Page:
The Portland Chinese Golf Club

Host of the 2017 Northwest Tournament

The Essentials of Golf

PCGC Local Rules
Divots You may lift, clean, and place your ball if it rest in an unrepaired divot in the fairway.
No Gimme's    You must putt out every hole; even during a MATCH PLAY round. There are "no gimmee's"
Two (2) balls into a water hazard After hitting 2 balls into a water hazard, you may drop your ball on the green-side of the water hazard. Your next hit will be stroke number 6 (six)
Tall Grass as Lateral Water Hazard    You may play a ball that is hit into tall grass [i.e. uncut vegetation] as a LATERAL HAZARD provided you make no attempt to find your ball. You may use any of the relief options under Rule 26.
   If you decide to find your ball, you must play it as a "lost ball" if you are unable to locate it within 5 minutes of looking for it OR you may "play it as it lays."
Finding your "lost" ball    If AFTER deciding your ball is lost AND putting another ball in play, you subsequently find you original [lost ball]. you may NOT play your original ball.
Winter Rules    I am seeking an explanation.
Accidental Movement of a Ball on the Putting Green To see a graphic explanation of Accidental Movement of a Ball on the Putting Green
IF
THEN
When preparing to make a stroke, a player accidentally caused the ball to move... No penalty, and the ball must be replaced.
A player accidentally drops his/her ball, which hits and moves the ball-marker... No penalty, and the ball-marker must be replaced.
A player accidentally drops his/her ball-marker, which hits and moves the ball... No penalty, and the ball must be replaced.
A player accidentally kicks and moves his/her ball... No penalty, and the ball must be replaced.
Note Rule 18-2b If after addressing the ball, it is known or virtually certain that the player did not cause the ball to move... (For example, if it is a gust of wind that moves the ball after it has been addressed) No penalty, and the ball is played from its new position
A player intentionally moves or lifts his/her ball on the putting gree without first marking its location... One-stroke penalty, and the ball be be replaced.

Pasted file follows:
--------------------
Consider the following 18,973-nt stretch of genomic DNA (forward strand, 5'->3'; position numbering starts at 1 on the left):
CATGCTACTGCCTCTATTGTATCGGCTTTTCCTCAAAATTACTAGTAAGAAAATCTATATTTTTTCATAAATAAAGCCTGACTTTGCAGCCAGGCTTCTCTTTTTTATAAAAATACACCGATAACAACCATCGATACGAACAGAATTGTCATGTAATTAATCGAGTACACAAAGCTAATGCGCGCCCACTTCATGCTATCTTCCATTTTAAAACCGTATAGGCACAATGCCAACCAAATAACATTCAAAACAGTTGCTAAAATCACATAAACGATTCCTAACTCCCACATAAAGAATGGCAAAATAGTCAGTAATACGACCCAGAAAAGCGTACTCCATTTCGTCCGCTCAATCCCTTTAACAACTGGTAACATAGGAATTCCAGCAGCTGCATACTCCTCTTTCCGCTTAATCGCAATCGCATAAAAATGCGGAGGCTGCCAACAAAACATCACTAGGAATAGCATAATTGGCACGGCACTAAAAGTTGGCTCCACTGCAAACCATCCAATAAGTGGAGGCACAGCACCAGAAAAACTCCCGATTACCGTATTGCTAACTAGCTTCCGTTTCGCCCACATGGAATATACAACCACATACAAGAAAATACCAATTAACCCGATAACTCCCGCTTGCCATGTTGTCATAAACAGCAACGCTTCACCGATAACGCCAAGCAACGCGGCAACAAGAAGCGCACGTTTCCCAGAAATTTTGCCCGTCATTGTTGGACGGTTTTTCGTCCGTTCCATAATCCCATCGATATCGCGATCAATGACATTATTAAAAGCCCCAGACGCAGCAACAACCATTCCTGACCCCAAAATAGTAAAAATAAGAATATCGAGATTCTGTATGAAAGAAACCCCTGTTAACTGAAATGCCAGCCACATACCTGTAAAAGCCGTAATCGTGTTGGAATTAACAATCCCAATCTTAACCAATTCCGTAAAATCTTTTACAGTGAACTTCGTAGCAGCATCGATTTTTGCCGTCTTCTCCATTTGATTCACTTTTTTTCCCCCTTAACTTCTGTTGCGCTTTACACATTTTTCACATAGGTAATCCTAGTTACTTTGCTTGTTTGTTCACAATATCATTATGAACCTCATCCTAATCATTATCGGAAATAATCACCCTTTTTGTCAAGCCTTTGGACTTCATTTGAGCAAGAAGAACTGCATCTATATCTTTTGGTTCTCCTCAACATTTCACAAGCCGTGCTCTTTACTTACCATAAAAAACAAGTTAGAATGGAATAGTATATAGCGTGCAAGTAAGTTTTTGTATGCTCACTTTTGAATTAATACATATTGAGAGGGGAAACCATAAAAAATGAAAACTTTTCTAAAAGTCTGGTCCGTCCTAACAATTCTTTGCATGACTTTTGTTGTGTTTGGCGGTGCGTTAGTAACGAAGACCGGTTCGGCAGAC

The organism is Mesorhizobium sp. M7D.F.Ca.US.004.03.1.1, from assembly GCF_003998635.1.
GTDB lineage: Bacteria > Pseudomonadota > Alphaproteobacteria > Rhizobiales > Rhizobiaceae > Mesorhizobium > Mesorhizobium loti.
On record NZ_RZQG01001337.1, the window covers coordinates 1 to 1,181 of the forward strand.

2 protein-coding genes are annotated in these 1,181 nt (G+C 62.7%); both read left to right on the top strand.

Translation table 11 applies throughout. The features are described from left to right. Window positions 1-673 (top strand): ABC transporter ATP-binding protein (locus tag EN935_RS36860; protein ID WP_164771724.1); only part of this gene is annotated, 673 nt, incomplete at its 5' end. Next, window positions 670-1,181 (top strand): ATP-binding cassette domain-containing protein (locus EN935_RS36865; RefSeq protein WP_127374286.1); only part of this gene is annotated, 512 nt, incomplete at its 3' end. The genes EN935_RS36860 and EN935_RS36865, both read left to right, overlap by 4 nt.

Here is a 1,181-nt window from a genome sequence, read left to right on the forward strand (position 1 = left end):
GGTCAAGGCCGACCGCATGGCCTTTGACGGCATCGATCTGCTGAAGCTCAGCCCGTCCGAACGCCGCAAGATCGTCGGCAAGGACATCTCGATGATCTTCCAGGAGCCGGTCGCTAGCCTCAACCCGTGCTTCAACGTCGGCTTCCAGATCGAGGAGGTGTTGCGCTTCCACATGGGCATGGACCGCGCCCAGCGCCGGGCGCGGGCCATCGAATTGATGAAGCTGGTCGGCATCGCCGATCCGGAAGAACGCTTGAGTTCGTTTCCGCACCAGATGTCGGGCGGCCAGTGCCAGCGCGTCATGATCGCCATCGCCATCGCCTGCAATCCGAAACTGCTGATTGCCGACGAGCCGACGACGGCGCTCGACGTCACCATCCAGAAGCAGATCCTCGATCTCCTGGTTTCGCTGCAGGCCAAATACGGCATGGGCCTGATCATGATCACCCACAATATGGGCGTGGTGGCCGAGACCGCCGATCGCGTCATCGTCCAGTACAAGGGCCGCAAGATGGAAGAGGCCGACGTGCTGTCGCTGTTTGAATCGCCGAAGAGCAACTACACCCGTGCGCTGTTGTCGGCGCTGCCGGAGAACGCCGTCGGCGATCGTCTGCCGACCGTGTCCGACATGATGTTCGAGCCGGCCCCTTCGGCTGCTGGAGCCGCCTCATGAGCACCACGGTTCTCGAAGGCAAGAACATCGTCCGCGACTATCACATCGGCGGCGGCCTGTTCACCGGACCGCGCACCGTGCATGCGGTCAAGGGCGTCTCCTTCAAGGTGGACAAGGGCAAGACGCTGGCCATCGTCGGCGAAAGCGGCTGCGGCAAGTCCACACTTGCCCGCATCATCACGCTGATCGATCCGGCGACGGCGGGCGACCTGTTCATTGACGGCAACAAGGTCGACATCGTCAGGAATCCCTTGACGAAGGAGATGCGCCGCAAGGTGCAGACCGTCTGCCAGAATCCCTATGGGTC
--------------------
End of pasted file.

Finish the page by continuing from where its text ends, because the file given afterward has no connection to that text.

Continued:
A player accidentally moves his/her ball that is lying on the fairway, in the rough, or in a bunker... One stroke penalty, and the ball must be replaced.
 

The Core Rules
Note: Rules are listed by how often someone needs the ruling rather than sequencially
USGA wants your comments on proposed changes to Rules of Golf for 2019

OGA's "Rule of the Month Page"

   "Understanding the meaning of terms used in the Rules of Golf, is essential and necessary to accurately and fairly apply the rules of golf. While this summary is not a definitive explanations of the rules of golf, it goes a long way in ensuring that any competition is fair. If you wish to have the ultimately fair competition, you need to use the official "Rules of Golf" along with the "Decisions on the Rules of Golf " and someone certified as a USGA Rules official.
   The intent of the PCGC club is to provide a reasonable application of the Rules of Golf while maintaining a reasonable fair and enjoyable competitive outing for its members.
Rule 6: Things a Player Should Do You should:
a. Read the notices given to you by the tournament officials
b. Always use your proper handicap.
c. Know your tee time or starting time
d. Make sure you play your own ball (put a mark on the ball with a permanent marker in case someone else is using an identical ball
e. In stroke play, make sure your score for each hold is right before you turn in your card.
f. Keep playing unless there is lightning, you are ill or an official tells you to stop.
Rule 26: Water Hazards a. Water hazard margins are identified by yellow stake or lines. Lateral water hazard margins are identified by red stakes or lines.